8. ^ a b Michel, Casey; Freeman, Ben (September 3, 2020). "The Danger of Banning Foreign Lobbying: It's a Real Problem, But Biden's Proposal Isn't the Right Fix". Foreign Affairs. Vol. 99, no. 5. ISSN 0015-7120. Archived from the original on September 4, 2020. Retrieved September 6, 2020.
  9. ^ "The swampy business of lobbying for foreign governments". The Economist. ISSN 0013-0613. Retrieved September 24, 2022.
  10. ^ National Security Division, U.S. Department of Justice (August 17, 2017). "Foreign Agents Registration Unit (FARA)". fara.gov. Archived from the original on May 9, 2011. Retrieved May 6, 2011.
  11. ^ "NSD Organization Chart". www.justice.gov. August 4, 2017. Retrieved September 5, 2022.
  12. ^ a b Alex Knott, Foreign Lobbying Database Up and Running Archived October 27, 2017, at the Wayback Machine, Congressional Quarterly, May 30, 2007.
  13. ^ National Security Division, U. S. Department of Justice. "Browse Filings". www.justice.gov. Retrieved September 5, 2022.
  14. ^ "Farewell Address | The American Presidency Project". www.presidency.ucsb.edu. Retrieved September 24, 2022. As avenues to foreign influence in innumerable ways, such attachments are particularly alarming to the truly enlightened and independent patriot. How many opportunities do they afford to tamper with domestic factions, to practice the arts of seduction, to mislead public opinion, to influence or awe the public councils! Such an attachment of a small or weak toward a great and powerful nation dooms the former to be the satellite of the latter. Against the insidious wiles of foreign influence (I conjure you to believe me, fellow-citizens) the jealousy of a free people ought to be constantly awake, since history and experience prove that foreign influence is one of the most baneful foes of republican government. But that jealousy, to be useful, must be impartial, else it becomes the instrument of the very influence to be avoided, instead of a defense against it. Excessive partiality for one foreign nation and excessive dislike of another cause those whom they actuate to see danger only on one side, and serve to veil and even second the arts of influence on the other. Real patriots who may resist the intrigues of the favorite are liable to become suspected and odious, while its tools and dupes usurp the applause and confidence of the people to surrender their interests.
  15. ^ Gouverneur Morris: “How far foreign powers would be ready to take part in the confusions he would not say. Threats that they will be invited have it seems been thrown out. He drew the melancholy picture of foreign intrusions as exhibited in the History of Germany, and urged it as a standing lesson to other nations.” Records of the Federal Convention of 1787, edited by Max Farrand, vol. 1 (New Haven: Yale University Press, 1911), p. 530.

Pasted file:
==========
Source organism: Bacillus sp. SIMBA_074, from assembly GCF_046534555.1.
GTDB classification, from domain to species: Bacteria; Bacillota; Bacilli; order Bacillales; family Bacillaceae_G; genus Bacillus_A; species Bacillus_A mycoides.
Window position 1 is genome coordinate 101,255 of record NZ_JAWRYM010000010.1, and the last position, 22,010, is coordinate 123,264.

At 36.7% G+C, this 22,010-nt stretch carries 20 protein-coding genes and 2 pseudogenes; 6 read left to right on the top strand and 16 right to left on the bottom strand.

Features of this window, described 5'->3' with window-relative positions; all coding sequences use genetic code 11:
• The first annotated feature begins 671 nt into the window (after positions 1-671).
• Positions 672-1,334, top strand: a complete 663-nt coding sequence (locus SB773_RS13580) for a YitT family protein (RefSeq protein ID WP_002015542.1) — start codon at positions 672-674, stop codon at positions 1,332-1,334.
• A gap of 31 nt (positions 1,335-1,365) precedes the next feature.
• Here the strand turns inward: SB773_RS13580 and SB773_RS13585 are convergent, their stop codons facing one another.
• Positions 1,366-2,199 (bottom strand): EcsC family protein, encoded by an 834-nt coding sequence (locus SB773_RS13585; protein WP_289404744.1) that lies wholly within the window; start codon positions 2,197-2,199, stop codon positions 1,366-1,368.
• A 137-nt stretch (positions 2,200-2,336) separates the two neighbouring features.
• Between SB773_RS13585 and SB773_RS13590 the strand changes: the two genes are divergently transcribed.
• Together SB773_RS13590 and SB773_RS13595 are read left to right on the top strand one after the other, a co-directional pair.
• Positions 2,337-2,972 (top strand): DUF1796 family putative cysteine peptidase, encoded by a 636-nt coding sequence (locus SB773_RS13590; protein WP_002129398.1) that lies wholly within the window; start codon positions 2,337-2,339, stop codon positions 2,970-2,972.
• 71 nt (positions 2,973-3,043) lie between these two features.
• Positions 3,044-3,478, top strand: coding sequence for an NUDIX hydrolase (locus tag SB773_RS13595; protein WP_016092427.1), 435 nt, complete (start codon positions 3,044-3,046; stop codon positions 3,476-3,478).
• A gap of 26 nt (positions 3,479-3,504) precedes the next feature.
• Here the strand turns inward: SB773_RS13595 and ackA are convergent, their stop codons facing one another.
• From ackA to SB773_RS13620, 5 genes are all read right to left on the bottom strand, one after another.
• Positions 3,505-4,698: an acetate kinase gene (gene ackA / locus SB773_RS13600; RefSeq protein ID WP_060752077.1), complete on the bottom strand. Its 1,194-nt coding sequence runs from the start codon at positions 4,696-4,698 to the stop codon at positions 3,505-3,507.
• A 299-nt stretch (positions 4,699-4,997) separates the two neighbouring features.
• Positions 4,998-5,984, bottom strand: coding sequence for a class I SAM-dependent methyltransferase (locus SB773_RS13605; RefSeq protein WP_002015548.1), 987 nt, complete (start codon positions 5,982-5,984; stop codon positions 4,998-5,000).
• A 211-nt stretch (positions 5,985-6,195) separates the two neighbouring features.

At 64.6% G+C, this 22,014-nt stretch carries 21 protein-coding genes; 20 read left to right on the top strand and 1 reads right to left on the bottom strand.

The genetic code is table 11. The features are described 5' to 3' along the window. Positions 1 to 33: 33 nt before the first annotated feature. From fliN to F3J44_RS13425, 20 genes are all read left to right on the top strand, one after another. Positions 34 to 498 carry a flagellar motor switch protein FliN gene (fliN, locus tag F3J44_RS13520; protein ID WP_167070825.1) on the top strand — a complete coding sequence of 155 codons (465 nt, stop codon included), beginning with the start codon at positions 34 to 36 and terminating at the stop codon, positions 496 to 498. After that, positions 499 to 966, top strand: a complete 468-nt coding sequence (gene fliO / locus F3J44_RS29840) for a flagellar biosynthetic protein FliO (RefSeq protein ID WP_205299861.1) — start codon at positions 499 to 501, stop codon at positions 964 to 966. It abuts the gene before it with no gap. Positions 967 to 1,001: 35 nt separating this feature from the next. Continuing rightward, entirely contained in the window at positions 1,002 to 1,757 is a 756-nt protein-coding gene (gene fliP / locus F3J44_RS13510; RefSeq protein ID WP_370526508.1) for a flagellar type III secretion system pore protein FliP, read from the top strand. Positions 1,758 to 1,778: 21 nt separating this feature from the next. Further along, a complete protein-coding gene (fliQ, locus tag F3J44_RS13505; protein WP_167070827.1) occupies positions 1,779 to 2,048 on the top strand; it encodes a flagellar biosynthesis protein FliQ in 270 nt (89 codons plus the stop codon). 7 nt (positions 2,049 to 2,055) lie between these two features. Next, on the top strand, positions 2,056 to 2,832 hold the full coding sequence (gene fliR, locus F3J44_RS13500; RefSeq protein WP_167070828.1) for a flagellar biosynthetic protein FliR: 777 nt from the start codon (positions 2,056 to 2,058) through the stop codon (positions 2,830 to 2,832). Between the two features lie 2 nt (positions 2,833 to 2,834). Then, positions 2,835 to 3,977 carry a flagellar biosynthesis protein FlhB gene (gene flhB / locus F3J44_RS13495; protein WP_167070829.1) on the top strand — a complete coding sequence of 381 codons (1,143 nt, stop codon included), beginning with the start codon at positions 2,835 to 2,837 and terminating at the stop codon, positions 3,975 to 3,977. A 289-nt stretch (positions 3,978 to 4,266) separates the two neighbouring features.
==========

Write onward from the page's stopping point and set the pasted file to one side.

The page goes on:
16. ^ “General Wilkinson,” House debate, Annuals of the Congress of the United States, vol. 18 (January 18, 1808), pp. 1461-1462. General Wilkinson was given back his commission by President James Madison on February 14, 1812. In explaining why General Wilkinson was being recommissioned, President Madison wrote “that although there are instances in the Court, as well as in the conduct of the Officer on trial, which are evidently and justly objectionable, his acquittal of the several charges agst.[sic] him is approved, and his sword is accordingly ordered to be restored.” Andro Linklater, An Artist in Treason: The Extraordinary Double Life of General James Wilkinson (New York: Walker Publishing Company, 2009), p. 294.
  17. ^ “Non-Intervention,” Congressional Globe vol. 21 (January 19, 1852), p. 298.
  18. ^ a b "Foreign Lobbying Isn't Inherently Bad—Until There Are Lies". news.yahoo.com. Retrieved September 24, 2022.
  19. ^ Maggie McKinley, “Lobbying and the Petition Clause,” Stanford Law Review, vol. 68, issue 5 (May 2016), pp. 1131- 1206; and Nicholas W. Allard, “Lobbying Is an Honorable Profession: The Right to Petition and the Competition to Be Right,” Stanford Law & Policy Review, vol. 19, no. 1 (2008), pp. 23-69
  20. ^ Testimony of Carl J. Austrian, American-Jewish Committee, in U.S. Congress, House Committee on the Judiciary, Subcommittee No. 1, To Require the Registration of Certain Persons Employed by Agencies To Disseminate Propaganda in the U.S., hearing on H.R. 1591, 75th Cong., 1st sess., June 16, 1937, unpublished (Washington: GPO, 1937), p. 28.